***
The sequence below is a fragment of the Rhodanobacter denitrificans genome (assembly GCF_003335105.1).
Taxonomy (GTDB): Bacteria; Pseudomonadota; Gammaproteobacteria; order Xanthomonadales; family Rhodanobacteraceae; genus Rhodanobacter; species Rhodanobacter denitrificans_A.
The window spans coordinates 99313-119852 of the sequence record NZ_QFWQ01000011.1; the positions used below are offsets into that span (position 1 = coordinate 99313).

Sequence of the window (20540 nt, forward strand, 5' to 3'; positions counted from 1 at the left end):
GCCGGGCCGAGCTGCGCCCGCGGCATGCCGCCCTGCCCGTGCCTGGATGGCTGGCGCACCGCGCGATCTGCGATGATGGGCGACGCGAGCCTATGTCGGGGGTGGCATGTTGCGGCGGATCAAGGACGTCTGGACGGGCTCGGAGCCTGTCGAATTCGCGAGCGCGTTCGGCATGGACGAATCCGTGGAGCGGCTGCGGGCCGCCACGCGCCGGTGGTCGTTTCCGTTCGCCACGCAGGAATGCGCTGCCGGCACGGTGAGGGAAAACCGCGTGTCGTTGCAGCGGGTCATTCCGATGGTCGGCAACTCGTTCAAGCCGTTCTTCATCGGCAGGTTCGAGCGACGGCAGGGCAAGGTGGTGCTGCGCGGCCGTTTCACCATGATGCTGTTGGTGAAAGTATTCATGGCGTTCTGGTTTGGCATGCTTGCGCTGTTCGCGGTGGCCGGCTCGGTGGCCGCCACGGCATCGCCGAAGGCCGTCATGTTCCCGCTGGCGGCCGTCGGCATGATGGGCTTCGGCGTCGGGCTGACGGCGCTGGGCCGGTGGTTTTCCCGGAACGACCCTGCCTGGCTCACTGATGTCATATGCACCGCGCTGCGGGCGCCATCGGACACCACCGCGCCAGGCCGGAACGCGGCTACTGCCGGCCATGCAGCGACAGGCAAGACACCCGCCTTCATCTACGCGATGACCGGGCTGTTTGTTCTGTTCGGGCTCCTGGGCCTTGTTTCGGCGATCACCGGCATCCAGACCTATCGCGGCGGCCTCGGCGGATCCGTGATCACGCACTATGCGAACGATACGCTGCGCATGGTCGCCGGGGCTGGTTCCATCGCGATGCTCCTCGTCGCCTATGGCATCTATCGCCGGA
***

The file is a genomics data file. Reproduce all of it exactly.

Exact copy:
The sequence below is a fragment of the Rhodanobacter denitrificans genome (assembly GCF_003335105.1).
Taxonomy (GTDB): Bacteria; Pseudomonadota; Gammaproteobacteria; order Xanthomonadales; family Rhodanobacteraceae; genus Rhodanobacter; species Rhodanobacter denitrificans_A.
The window spans coordinates 99313-119852 of the sequence record NZ_QFWQ01000011.1; the positions used below are offsets into that span (position 1 = coordinate 99313).

Sequence of the window (20540 nt, forward strand, 5' to 3'; positions counted from 1 at the left end):
GCCGGGCCGAGCTGCGCCCGCGGCATGCCGCCCTGCCCGTGCCTGGATGGCTGGCGCACCGCGCGATCTGCGATGATGGGCGACGCGAGCCTATGTCGGGGGTGGCATGTTGCGGCGGATCAAGGACGTCTGGACGGGCTCGGAGCCTGTCGAATTCGCGAGCGCGTTCGGCATGGACGAATCCGTGGAGCGGCTGCGGGCCGCCACGCGCCGGTGGTCGTTTCCGTTCGCCACGCAGGAATGCGCTGCCGGCACGGTGAGGGAAAACCGCGTGTCGTTGCAGCGGGTCATTCCGATGGTCGGCAACTCGTTCAAGCCGTTCTTCATCGGCAGGTTCGAGCGACGGCAGGGCAAGGTGGTGCTGCGCGGCCGTTTCACCATGATGCTGTTGGTGAAAGTATTCATGGCGTTCTGGTTTGGCATGCTTGCGCTGTTCGCGGTGGCCGGCTCGGTGGCCGCCACGGCATCGCCGAAGGCCGTCATGTTCCCGCTGGCGGCCGTCGGCATGATGGGCTTCGGCGTCGGGCTGACGGCGCTGGGCCGGTGGTTTTCCCGGAACGACCCTGCCTGGCTCACTGATGTCATATGCACCGCGCTGCGGGCGCCATCGGACACCACCGCGCCAGGCCGGAACGCGGCTACTGCCGGCCATGCAGCGACAGGCAAGACACCCGCCTTCATCTACGCGATGACCGGGCTGTTTGTTCTGTTCGGGCTCCTGGGCCTTGTTTCGGCGATCACCGGCATCCAGACCTATCGCGGCGGCCTCGGCGGATCCGTGATCACGCACTATGCGAACGATACGCTGCGCATGGTCGCCGGGGCTGGTTCCATCGCGATGCTCCTCGTCGCCTATGGCATCTATCGCCGGA